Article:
7mm On Heather's Workbench - a baby Small Prairie

Discussion in 'WR Action' started by Heather Kay, 2 August 2017.

  1. Heather Kay

    Heather Kay Western Thunderer

    Ta. Yes, it’s the camera angle. The brackets could be tweaked a little forward, though. I’ll ponder that for tomorrow's fun and games. ;)
  2. Dog Star

    Dog Star Western Thunderer

    No and that is correct.

    The motion bracket is a lap joint to the frame stay, the joint being behind the hanging bar.
    Peter Cross likes this.
  3. Peter Cross

    Peter Cross Western Thunderer

    Thanks that's handy to know. It just looked a long way out, from the angle of the photo.
    TommyM and DrIain like this.
  4. Heather Kay

    Heather Kay Western Thunderer


    Things were looking good. I worked out that the PRC detailing set included the nut thingies on the ends of the cylinder casing. I fitted them, filled the odd hole here and there, and fettled a little bit. I sorted out the connecting rods, and assembled everything on the chassis to see if it all worked.

    I had managed to achieve a lovely smooth crosshead action. Clearances didn’t look too bad. One thing, however, came to bite me in the rear: the slidebars, which I had fitted making some assumptions, were too short. The crosshead was peeping out the ends with the crankpin at full back position. Oh, bother. That would explain why I had to move the cast bracket locations.


    So, here we are at coffee time on Friday morning. I’ve decided, reluctantly, to substitute the PRC slide bars for the JLTRT ones. The PRC ones are lovely, but very soft, and I am worried further fiddling may cause breakage. I’ve also trimmed them short a couple of millimetres, albeit inside the cylinder block, and making things right there will be a chore. Some careful filing will commence shortly, after my shot of caffeine and chocolate biscuit.
  5. Heather Kay

    Heather Kay Western Thunderer


    The little-known, and sadly entirely unsuccessful, Churchward 0-2-0T. With the intention that the type should be able to traverse very tight radii on bucolic branchlines, it was found impossible to balance the thing successfully, not helped by water sloshing about in the tanks.



    After a morning of careful filing, the replacement bars are in, and it looks like this is going to work. The driven axle has been fitted, and the crossheads attached to the connecting rods, to manually roll the wheels about to test. Apart from a mild tight spot here and there, it all looks good. I need to reattach one motion bracket, and then reassemble the cylinder block, but I think that’s a satisfactory outcome.

    Sometimes, there is simply no alternative to sorting out problems save by essentially starting again.
  6. daifly

    daifly Western Thunderer

    It's been done already!

  7. Heather Kay

    Heather Kay Western Thunderer

    Ah, the joys of S7 tolerances.


    I set about crankpins and nuts today. The leading crankpin nut has to be recessed, and my starting point was a set of cast CPL nuts. Plenty of careful filing, some careful countersinking, some more filing, drilling a couple of tiny holes so the nut can be tightened with fine tweezers… and this is where I’ve got to. Barely a fag paper between the slide bars and the crankpin nut. The front wheels have almost zero sideplay, too.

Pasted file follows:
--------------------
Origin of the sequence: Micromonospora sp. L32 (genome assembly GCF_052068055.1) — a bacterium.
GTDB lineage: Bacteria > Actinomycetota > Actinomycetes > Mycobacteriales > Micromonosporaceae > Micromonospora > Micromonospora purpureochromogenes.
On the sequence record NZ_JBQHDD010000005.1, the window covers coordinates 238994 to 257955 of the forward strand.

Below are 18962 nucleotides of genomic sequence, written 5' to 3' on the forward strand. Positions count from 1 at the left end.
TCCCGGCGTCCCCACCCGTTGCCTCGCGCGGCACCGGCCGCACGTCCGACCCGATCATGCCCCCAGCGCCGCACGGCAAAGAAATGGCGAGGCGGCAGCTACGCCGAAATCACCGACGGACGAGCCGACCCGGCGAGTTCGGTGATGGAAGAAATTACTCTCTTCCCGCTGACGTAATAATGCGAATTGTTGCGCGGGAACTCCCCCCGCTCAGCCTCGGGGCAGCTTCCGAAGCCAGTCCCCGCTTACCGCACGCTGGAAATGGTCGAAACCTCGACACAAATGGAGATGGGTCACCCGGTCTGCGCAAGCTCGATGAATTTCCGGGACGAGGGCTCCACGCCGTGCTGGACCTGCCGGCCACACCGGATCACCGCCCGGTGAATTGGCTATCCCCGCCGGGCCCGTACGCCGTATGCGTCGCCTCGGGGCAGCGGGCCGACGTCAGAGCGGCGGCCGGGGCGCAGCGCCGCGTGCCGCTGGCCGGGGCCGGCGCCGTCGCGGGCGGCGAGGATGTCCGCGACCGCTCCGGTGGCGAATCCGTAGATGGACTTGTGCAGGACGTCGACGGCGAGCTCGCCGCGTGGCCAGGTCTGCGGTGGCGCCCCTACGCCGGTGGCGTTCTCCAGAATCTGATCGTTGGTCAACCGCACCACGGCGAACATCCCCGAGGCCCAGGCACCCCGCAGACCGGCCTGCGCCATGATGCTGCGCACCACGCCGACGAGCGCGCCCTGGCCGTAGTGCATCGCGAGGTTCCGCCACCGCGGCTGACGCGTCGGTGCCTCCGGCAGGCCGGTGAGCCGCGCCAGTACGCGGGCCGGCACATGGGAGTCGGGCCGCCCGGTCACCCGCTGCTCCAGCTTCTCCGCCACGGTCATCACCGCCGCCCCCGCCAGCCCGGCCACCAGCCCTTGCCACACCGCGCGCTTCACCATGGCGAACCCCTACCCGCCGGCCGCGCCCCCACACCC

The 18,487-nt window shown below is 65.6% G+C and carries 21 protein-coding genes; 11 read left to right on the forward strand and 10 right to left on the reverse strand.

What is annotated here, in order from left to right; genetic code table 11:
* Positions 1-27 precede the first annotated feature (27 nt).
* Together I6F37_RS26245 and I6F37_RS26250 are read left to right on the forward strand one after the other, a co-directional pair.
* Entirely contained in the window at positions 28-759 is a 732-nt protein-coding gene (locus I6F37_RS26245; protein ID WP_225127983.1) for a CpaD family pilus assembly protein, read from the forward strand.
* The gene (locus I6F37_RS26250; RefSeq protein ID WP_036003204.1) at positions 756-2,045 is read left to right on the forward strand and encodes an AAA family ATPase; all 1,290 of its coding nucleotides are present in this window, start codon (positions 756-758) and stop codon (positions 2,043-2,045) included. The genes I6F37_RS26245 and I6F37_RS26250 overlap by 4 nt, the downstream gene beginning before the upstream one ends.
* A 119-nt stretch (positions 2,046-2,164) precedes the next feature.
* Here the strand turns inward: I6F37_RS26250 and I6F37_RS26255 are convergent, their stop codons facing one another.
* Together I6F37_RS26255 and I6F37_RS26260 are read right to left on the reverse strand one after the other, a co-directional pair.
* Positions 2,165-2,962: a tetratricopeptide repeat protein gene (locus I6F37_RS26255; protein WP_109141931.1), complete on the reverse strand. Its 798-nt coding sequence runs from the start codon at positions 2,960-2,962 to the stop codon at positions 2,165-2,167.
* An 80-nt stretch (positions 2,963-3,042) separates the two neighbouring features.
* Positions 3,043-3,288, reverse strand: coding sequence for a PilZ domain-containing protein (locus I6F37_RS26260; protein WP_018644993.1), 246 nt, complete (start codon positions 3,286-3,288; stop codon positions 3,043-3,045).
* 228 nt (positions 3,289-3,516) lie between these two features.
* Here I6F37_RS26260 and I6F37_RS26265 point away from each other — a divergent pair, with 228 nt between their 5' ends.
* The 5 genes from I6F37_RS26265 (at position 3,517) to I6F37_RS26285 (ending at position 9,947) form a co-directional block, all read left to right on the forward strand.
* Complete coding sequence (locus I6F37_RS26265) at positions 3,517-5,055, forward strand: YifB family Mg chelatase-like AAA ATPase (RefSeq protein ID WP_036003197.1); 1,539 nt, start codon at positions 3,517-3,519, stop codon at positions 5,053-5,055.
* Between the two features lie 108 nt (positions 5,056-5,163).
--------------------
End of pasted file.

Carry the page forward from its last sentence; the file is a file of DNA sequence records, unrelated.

You would be correct in thinking I could skim some more off the back of the nut, make the countersink deeper, and all manner of other things. I will have to do that anyway, but I think it highly unlikely there will be space for the crossheads to fit even so. It’s those coupling rods that are exercising me at present. They’re so resolutely flat and wide. They need to be scalloped on the backs to clear the wheel bosses. You can see in the photo I’ve got two washers in there to give the clearance. Here’s my conundrum.

    The PC rods could be machined out a mill or so. I’ve checked their five year old site - pleased to note they shall be attending the Reading Trade Show in December 2013! - and they don’t seem to specify scalloped rears. I could, finally, fall back on the etched rods, but as far as my brain cell can see they wouldn’t be easy to make up with a correct knuckle joint, hinging rather on the crankpin itself with cosmetic knuckles. As I’m driving the centre axle, perhaps this won’t be a problem. They would at least, be plenty thin enough to give me more space where it’s needed.

    Time for some consultation and cogitation.
  8. Peter Cross

    Peter Cross Western Thunderer

    Have you tried the crosshead and conecticon rod on there. To me it looks like the crosshead will be Infront of the crankpin. Or at worst only the very rear end of it. I could well be wrong but I would be checking before going to far. Are the slide bars parallel to frame or is it photo moving things out of line.
  9. Heather Kay

    Heather Kay Western Thunderer

    I have tried, Peter. Sadly, they do interfere with each other. :(
  10. Peter Cross

    Peter Cross Western Thunderer

    Oh bu@@er. I must admit I have spent time in the past thinning down things, only to find I could of done less than half the work to make it work.
  11. adrian

    adrian Flying Squad

    They don't need machining - just a few minutes work with a 6" file would do the job - a half round needle file just to blend it back into the boss.
    Heather Kay likes this.
  12. Heather Kay

    Heather Kay Western Thunderer